Reading Time with Fergus at KVL! Jan. 12. 4:30 p.m. Sign up your first through fifth grader for a session with the Katonah Village Library's special reading partner, Fergus. Sessions are 1 minutes each from 4:30pm-4:45pm, 4:45-5pm, and 5pm-5:15pm. Call the Katonah Village Library Children's Room and and sign up today! 914-232-1233. Katonah Village Library26 Bedford Rd, Katonah. FREE.

    Lawrence Jaeger ping pong tournament. Jan. 13. 7 p.m. Help raise funds for battered women at the annual Lawrence Jaeger Ping Pong Tournament. Montefiore Medical Center - Larchmont Women's Center2345 Boston Post Rd, Larchmont. FREE.

    Kid's Kingdom Pajama Party. Jan. 16. 6:30 p.m. Get the kids dressed in their pajamas and ready to party at the Kid's Kingdom Pajama Party. They'll eat pizza, play games, play in the "Kingdom" and watch a movie. Bring a sleeping bag and pillow. Kid's Kingdom121 W Nyack Rd, Nanuet. $25.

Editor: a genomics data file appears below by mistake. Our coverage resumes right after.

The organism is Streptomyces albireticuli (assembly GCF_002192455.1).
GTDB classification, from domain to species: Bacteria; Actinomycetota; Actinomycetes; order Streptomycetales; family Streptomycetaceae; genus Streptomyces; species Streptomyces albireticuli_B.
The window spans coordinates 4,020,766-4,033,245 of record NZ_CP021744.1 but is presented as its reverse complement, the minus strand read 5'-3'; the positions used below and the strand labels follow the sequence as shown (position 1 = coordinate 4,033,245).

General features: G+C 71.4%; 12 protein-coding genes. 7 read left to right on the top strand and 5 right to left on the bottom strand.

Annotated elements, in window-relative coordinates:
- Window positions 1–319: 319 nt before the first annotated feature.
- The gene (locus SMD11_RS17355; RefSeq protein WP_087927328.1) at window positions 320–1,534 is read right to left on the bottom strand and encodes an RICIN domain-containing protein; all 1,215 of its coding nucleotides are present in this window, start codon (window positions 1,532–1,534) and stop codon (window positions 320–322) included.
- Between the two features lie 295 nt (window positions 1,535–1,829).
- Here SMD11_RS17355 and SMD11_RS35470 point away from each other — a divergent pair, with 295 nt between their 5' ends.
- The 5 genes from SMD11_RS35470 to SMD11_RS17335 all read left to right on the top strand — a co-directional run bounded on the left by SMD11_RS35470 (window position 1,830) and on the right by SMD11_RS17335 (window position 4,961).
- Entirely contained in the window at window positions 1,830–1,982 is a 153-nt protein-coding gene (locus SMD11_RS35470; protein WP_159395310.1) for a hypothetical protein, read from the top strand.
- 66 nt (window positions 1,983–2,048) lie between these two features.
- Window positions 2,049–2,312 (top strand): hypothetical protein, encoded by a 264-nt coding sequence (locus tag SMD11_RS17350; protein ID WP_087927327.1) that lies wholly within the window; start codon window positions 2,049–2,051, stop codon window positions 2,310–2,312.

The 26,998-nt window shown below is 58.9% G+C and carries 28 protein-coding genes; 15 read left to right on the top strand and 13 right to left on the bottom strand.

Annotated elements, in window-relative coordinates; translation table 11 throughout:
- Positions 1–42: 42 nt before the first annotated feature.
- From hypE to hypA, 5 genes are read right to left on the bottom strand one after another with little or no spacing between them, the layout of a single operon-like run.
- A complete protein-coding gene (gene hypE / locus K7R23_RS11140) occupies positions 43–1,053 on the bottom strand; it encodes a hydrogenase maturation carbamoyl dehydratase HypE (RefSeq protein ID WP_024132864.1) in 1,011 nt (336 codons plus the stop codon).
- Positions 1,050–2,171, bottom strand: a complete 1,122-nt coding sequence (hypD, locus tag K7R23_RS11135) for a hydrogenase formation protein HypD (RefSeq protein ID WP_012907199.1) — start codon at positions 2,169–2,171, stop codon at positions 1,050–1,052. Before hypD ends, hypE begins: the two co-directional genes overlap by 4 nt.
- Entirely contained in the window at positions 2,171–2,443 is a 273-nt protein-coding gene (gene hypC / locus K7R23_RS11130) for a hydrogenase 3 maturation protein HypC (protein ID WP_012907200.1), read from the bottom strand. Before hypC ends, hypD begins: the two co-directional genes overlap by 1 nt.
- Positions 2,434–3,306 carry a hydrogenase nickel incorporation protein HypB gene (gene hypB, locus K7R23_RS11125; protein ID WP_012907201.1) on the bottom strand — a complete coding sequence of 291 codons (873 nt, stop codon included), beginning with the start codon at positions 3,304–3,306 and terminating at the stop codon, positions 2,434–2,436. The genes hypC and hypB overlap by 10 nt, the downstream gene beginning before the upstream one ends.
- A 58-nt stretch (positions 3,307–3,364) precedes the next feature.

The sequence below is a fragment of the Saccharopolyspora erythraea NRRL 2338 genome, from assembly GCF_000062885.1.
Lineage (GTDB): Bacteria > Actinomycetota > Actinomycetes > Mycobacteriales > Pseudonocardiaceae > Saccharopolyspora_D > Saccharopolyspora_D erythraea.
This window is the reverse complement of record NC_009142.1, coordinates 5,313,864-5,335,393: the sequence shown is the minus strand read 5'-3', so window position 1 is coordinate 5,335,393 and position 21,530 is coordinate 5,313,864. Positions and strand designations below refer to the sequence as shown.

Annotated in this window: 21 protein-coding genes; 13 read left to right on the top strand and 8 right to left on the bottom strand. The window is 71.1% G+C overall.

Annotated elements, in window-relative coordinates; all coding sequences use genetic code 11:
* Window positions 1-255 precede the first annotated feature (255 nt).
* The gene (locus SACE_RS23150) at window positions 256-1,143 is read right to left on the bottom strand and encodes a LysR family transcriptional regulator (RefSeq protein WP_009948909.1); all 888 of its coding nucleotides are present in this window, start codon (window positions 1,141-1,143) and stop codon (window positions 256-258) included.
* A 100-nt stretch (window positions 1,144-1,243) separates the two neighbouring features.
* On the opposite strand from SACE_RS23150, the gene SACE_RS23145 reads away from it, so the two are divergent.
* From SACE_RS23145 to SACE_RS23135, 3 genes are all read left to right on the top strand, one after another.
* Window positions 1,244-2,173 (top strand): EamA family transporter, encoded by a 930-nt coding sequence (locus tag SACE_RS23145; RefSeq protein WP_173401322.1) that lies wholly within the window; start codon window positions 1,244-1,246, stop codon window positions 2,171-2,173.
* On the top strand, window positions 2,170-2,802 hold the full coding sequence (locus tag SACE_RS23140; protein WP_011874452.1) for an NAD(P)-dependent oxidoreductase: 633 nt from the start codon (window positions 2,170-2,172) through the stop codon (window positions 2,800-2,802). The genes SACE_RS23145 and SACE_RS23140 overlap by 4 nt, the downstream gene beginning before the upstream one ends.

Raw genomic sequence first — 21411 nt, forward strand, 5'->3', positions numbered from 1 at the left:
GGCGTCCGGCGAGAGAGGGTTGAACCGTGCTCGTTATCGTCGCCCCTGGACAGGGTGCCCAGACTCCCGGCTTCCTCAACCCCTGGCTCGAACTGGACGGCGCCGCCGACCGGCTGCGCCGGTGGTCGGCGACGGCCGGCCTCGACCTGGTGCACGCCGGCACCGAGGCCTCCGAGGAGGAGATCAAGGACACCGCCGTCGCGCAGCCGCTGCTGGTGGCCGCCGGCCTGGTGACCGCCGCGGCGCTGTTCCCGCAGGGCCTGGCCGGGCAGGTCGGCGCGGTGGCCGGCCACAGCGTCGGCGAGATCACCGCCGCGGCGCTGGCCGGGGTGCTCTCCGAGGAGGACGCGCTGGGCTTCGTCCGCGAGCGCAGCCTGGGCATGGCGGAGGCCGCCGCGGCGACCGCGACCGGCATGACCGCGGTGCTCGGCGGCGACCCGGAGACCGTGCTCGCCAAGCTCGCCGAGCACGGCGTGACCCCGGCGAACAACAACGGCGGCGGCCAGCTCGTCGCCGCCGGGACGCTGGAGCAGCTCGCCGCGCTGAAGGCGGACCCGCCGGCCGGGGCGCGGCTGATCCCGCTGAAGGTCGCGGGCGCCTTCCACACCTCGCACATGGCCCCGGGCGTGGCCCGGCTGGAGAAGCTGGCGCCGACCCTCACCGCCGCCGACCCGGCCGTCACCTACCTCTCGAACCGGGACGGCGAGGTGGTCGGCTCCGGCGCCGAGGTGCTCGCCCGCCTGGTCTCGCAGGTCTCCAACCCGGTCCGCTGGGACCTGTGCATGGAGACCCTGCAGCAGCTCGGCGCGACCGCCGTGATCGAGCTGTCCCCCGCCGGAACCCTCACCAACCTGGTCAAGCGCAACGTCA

Cartoonists Against the Holocaust: Art in the Service of Humanity. Jan. 13. Now through the end of the month view the "Cartoonists Against the Holocaust: Art in Service of Humanity" exhibition of 17 panels of political cartoons created in the 1930s and '40s to alert Americans of the plight of European Jews at the onset of the Holocaust. The show is sponsored by the Holocaust and Human Rights Education Center at the New Rochelle High School’s Museum of Arts & Culture. New Rochelle High School265 Clove Rd, New Rochelle. FREE.

    Golden Apple Chorus Seeks New Members. Jan. 15. 7 p.m. If you love to sing, join the Golden Apple Chorus women's barbershop chorus, a chapter of Sweet Adelines International. Rehearsals are open and singers perform songs from the 20s to the 2000s. Rehearsals are every Tuesday night at 7 p.m. at the Hawthorne Reformed Church Hall, 65 Broadway, Hawthorne, NY. For more information, call Carol at 914-739-5782, or Roe at 914-592-4691, or visit our website, www.goldenapplechorus.com65 Broadway, Hawthorne. FREE.